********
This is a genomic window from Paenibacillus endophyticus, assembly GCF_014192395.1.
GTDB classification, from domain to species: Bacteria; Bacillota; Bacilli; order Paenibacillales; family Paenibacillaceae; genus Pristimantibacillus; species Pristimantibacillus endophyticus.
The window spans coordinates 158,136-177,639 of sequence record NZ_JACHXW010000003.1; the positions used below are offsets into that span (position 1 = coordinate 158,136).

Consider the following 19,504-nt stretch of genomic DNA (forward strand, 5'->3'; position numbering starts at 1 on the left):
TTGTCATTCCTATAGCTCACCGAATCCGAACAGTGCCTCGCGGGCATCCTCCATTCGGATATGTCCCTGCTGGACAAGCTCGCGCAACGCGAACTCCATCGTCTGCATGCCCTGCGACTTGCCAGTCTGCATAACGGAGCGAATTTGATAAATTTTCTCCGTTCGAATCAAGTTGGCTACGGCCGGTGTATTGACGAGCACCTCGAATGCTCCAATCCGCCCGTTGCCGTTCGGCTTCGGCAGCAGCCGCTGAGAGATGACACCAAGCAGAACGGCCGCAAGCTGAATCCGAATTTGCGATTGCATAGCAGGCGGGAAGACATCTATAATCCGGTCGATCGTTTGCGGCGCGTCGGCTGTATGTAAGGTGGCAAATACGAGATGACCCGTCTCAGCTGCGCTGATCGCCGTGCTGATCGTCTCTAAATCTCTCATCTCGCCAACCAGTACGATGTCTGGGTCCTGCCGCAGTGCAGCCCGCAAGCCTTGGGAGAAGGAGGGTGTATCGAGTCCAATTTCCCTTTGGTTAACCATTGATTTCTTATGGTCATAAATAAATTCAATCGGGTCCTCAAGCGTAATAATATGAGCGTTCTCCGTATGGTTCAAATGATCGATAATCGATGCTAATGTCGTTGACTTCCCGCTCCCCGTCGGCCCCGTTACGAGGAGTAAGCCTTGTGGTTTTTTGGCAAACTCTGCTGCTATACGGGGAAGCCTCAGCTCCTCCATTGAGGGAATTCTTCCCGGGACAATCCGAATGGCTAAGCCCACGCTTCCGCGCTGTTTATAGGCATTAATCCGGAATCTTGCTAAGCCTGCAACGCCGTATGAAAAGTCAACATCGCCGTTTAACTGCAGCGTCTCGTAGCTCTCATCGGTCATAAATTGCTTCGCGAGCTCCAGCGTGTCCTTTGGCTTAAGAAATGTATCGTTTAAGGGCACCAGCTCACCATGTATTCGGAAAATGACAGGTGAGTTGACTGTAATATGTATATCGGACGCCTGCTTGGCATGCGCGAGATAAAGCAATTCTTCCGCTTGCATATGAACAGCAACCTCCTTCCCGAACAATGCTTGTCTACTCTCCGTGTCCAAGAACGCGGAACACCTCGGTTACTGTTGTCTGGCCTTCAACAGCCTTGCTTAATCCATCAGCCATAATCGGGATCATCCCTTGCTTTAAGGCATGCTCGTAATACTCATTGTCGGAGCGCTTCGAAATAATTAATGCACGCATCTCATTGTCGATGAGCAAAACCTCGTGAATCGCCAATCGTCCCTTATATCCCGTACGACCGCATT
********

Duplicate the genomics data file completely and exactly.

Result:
This is a genomic window from Paenibacillus endophyticus, assembly GCF_014192395.1.
GTDB classification, from domain to species: Bacteria; Bacillota; Bacilli; order Paenibacillales; family Paenibacillaceae; genus Pristimantibacillus; species Pristimantibacillus endophyticus.
The window spans coordinates 158,136-177,639 of sequence record NZ_JACHXW010000003.1; the positions used below are offsets into that span (position 1 = coordinate 158,136).

Consider the following 19,504-nt stretch of genomic DNA (forward strand, 5'->3'; position numbering starts at 1 on the left):
TTGTCATTCCTATAGCTCACCGAATCCGAACAGTGCCTCGCGGGCATCCTCCATTCGGATATGTCCCTGCTGGACAAGCTCGCGCAACGCGAACTCCATCGTCTGCATGCCCTGCGACTTGCCAGTCTGCATAACGGAGCGAATTTGATAAATTTTCTCCGTTCGAATCAAGTTGGCTACGGCCGGTGTATTGACGAGCACCTCGAATGCTCCAATCCGCCCGTTGCCGTTCGGCTTCGGCAGCAGCCGCTGAGAGATGACACCAAGCAGAACGGCCGCAAGCTGAATCCGAATTTGCGATTGCATAGCAGGCGGGAAGACATCTATAATCCGGTCGATCGTTTGCGGCGCGTCGGCTGTATGTAAGGTGGCAAATACGAGATGACCCGTCTCAGCTGCGCTGATCGCCGTGCTGATCGTCTCTAAATCTCTCATCTCGCCAACCAGTACGATGTCTGGGTCCTGCCGCAGTGCAGCCCGCAAGCCTTGGGAGAAGGAGGGTGTATCGAGTCCAATTTCCCTTTGGTTAACCATTGATTTCTTATGGTCATAAATAAATTCAATCGGGTCCTCAAGCGTAATAATATGAGCGTTCTCCGTATGGTTCAAATGATCGATAATCGATGCTAATGTCGTTGACTTCCCGCTCCCCGTCGGCCCCGTTACGAGGAGTAAGCCTTGTGGTTTTTTGGCAAACTCTGCTGCTATACGGGGAAGCCTCAGCTCCTCCATTGAGGGAATTCTTCCCGGGACAATCCGAATGGCTAAGCCCACGCTTCCGCGCTGTTTATAGGCATTAATCCGGAATCTTGCTAAGCCTGCAACGCCGTATGAAAAGTCAACATCGCCGTTTAACTGCAGCGTCTCGTAGCTCTCATCGGTCATAAATTGCTTCGCGAGCTCCAGCGTGTCCTTTGGCTTAAGAAATGTATCGTTTAAGGGCACCAGCTCACCATGTATTCGGAAAATGACAGGTGAGTTGACTGTAATATGTATATCGGACGCCTGCTTGGCATGCGCGAGATAAAGCAATTCTTCCGCTTGCATATGAACAGCAACCTCCTTCCCGAACAATGCTTGTCTACTCTCCGTGTCCAAGAACGCGGAACACCTCGGTTACTGTTGTCTGGCCTTCAACAGCCTTGCTTAATCCATCAGCCATAATCGGGATCATCCCTTGCTTTAAGGCATGCTCGTAATACTCATTGTCGGAGCGCTTCGAAATAATTAATGCACGCATCTCATTGTCGATGAGCAAAACCTCGTGAATCGCCAATCGTCCCTTATATCCCGTACGACCGCATT